The strongest Republican opponent for this district would have been three-term State Representative Josh Byrnes. He represents Iowa House district 51, which makes up half of Senate district 26, and was re-elected there easily in 2012. Only two Republican-held Iowa House seats went to Obama by a larger margin than House district 51. Fortunately for Democratic prospects to hold the Iowa Senate, Byrnes ruled out running against Wilhelm a few months ago.

Multiple sources in northeast Iowa have told Bleeding Heartland that Republicans sounded out other possible candidates before settling on Waylon Brown, who launched his campaign earlier this month. I wondered whether Byrnes might have second thoughts after losing to Linda Upmeyer in the vote for a new Iowa House speaker, but he was quoted in a Senate Republican press release as saying he looks forward “to having Waylon represent my family and I [sic] in the State Senate.”

Brown is a vice president of the Mitchell County Farm Bureau Board. The press release provides more background on the candidate and the first version of what you might call his “elevator speech”:

Brown, a St. Ansgar High School graduate, owns a construction company and also farms. He sits on the St. Ansgar Planning and Zoning Board. Brown and his wife Julie have two children. His children and their future were among the deciding factors for entering the Senate District 26 race, Brown said.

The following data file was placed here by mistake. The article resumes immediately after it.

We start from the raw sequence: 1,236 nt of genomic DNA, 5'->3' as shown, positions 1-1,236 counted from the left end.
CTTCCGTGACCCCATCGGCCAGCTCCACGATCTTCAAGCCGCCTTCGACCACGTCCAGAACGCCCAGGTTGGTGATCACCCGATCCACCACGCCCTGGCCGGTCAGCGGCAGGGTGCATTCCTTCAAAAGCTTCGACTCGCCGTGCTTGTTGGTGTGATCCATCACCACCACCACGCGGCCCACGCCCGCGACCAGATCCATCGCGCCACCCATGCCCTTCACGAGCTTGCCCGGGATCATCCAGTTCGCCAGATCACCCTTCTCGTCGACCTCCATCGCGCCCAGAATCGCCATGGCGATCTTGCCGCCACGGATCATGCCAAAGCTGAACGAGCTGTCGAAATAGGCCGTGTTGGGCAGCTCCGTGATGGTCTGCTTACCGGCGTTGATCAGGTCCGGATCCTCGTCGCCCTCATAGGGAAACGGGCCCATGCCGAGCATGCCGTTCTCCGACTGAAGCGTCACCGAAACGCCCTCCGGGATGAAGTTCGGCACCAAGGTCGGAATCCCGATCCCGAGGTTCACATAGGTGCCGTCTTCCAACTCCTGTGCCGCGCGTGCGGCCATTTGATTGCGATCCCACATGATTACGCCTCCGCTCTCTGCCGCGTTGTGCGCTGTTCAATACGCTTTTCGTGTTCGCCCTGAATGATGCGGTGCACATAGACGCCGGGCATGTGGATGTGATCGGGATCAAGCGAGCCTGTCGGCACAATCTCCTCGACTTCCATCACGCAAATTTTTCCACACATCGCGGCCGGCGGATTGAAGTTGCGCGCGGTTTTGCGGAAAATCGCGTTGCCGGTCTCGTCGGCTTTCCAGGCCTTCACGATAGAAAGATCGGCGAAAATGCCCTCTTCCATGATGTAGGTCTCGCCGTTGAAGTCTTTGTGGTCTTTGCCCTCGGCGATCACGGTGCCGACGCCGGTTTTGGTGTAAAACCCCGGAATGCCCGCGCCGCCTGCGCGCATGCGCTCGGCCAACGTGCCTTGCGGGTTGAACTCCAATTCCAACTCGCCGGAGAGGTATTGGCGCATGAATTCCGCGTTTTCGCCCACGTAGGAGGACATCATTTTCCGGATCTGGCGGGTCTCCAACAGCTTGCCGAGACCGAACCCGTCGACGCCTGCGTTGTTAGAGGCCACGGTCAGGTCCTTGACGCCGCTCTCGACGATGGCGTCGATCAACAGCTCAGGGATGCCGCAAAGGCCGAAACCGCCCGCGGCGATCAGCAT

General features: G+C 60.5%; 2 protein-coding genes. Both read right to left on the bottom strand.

“Our parents taught us it is important to leave something in better condition than we received it, and that is my plan for the future of our state,” Brown said. “For my seven-year-old twins and all of Iowa’s children, I am running to give them the same opportunities we enjoyed growing up in Iowa. We received the best education in America, exciting career opportunities in our own state and tax climate that made us want to stay to raise our families. Unfortunately, our state now ranks among the least tax friendly states in the U.S., we face a skilled labor shortage and we no longer lead the way in education. Those opportunities we enjoyed are causing today’s young people to leave Iowa. I want to play a role in reversing those trends.”

Reversing those trends requires providing students the education to compete in a global economy, being fiscally responsible and giving job creators the necessary tools to grow the private sector workforce.